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The new Liberal government's election promise to lower tax-free savings account limits (TFSAs) and raise taxes for well-off people has generated quite the wave of nervous speculation.

My e-mail in-basket has been filled in the past week by people wondering how and when these measures will be implemented. The government will settle these matters in the weeks ahead, but for now let's consult some tax experts to see how things might possibly shake out.

On TFSAs, the Liberals could retroactively lower the $10,000 limit for 2015 or, much more likely, start fresh with a new set of rules for 2016. But what will those rules be?

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Mark Goodfield, a partner at BDO Canada LLP, believes the Liberals may announce before year's end that the cumulative TFSA limit starting next year will be $42,000. That would factor in the $5,000 limit from 2009 through 2012, the $5,500 limit for 2013 and 2014 and $5,500 limits for 2015 and 2016. What about the current $10,000 limit for this year? Mr. Goodfield sees the government making this a moot point by limiting people who contributed $10,000 this year to just $1,000 in 2016, which would effectively be $5,500 a year for 2015 and 2016.

"This would clear the whole issue," Mr. Goodfield said in an e-mail. "Those who contributed the extra $4,500 in 2015 will only have another $1,000 to contribute in 2016 and they will be warned in advance that if they overcontribute, they will be subject to a penalty."

The Liberals could also simply keep the $10,000 limit for 2015 and announce that the cap next year for everyone is $5,500. In that case, it would make sense to top up a TFSA for 2015 if you haven't already done so. The risks here are, one, that you only get $1,000 in room for next year or, two, that the government retroactively reduces this year's limit back to $5,500. This latter outcome is considered unlikely and, if it did happen, shouldn't penalize people who made late TFSA contributions this year.

"You're within your right to top up your TFSA to $10,000 today," said Wilmot George, vice-president of tax, retirement and estate planning at CI Investments. "If the government decides to make the change retroactive, the person who made a contribution today will be treated the same as the person who did it earlier."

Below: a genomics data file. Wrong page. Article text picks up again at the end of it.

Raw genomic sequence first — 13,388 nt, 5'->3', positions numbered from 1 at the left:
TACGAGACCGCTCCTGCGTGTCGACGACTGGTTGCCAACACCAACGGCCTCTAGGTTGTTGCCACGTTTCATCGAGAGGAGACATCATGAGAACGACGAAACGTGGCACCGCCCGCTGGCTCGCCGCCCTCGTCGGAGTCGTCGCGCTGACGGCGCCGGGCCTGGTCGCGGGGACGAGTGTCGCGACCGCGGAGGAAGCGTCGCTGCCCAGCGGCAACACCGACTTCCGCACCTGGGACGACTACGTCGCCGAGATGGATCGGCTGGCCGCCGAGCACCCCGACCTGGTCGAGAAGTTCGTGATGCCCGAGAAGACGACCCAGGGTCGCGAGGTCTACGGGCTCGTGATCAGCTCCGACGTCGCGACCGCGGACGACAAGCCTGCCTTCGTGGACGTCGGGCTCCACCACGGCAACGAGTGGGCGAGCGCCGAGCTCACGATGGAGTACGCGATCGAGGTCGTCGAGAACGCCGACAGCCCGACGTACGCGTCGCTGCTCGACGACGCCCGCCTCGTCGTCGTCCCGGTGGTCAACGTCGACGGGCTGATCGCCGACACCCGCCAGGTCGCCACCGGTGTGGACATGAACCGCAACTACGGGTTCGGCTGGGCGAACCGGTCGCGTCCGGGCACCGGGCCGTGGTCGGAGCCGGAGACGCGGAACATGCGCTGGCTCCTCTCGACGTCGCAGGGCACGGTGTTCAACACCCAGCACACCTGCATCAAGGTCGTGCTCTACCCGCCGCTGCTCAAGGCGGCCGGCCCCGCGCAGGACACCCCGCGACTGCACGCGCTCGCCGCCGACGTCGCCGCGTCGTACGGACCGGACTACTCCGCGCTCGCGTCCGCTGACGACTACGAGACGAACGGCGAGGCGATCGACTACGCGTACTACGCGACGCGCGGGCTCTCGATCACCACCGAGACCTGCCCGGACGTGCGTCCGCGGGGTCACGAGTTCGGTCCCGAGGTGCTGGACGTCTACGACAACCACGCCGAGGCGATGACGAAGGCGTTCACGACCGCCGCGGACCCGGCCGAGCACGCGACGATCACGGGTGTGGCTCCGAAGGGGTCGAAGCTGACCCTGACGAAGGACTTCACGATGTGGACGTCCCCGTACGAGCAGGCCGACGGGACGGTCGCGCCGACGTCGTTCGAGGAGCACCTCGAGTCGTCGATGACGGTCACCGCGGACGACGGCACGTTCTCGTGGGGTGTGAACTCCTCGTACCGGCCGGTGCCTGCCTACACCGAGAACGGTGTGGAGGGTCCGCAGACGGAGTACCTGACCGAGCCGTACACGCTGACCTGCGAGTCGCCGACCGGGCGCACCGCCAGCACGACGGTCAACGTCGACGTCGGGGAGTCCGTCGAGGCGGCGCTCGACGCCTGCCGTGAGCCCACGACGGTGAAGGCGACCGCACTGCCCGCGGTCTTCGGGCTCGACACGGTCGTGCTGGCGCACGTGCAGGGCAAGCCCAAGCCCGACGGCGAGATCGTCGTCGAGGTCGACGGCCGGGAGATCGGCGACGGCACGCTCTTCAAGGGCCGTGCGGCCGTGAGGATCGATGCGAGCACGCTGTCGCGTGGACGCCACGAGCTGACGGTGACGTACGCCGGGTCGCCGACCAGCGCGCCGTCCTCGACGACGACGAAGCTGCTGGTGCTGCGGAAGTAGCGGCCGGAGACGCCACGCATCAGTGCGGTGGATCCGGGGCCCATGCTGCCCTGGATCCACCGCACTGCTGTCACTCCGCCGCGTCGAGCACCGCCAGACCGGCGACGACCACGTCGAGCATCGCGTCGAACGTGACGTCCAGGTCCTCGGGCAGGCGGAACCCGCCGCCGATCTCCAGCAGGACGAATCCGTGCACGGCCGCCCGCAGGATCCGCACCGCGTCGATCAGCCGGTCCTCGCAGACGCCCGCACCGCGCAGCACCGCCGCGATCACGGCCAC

Another topic of interest with readers is the effect of income-tax changes for high-income Canadians. The background here is that there are currently four federal tax rates, the top one being 29 per cent of taxable income over $138,586. The Liberals have promised to create a new 33-per-cent marginal tax rate that would apply to incomes of more than $200,000. However, they are also cutting the tax rate on income between $44,700 and $89,401 to 20.5 per cent from 22 per cent, enough to produce a maximum savings of $670 per person.

The understanding among accountants is that everyone will benefit from the drop in the middle tax bracket, while only high earners will be affected by the new top tax rate. If so, then taxes won't be higher until incomes exceed $216,750. At that level, you'd pay $670 in additional tax as a result of the adjustment in the top tax rate (an additional four percentage points of tax on $16,750), but save $670 as a result of the drop in the middle tax rate.

Ann Galvin, partner at the accounting firm Stern Cohen in Toronto, said the Liberals could still fine-tune their tax policy to claw back the $670 in tax savings for high earners. "But I think it would generate a lot of ill-will among the $200,000-plus taxpayers, especially since this hasn't been mentioned to date."

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Readers have asked for confirmation that the new 33-per-cent marginal rate applies strictly to income above $200,000. This is correct – marginal rates apply only to income within a set range, not to your entire income. This point is worth noting if you live in Manitoba, Ontario, Quebec, New Brunswick or Nova Scotia, where the combined top federal-provincial marginal tax rate will be above 50 per cent once the Liberals' new measures take effect. "The average tax rate that most individuals are going to be paying is well below 50 per cent," said Stern Cohen's Adam Morke.

As with TFSAs, there's uncertainty about when the new income-tax rates will take effect. It would be easiest, of course, to start fresh in 2016, and Mr. Morke said the financial projections in the Liberal election platform suggest the party will do exactly this. Still, applying the new rates late in 2015 on a go-forward basis possibly even a retroactive basis is theoretically possible.

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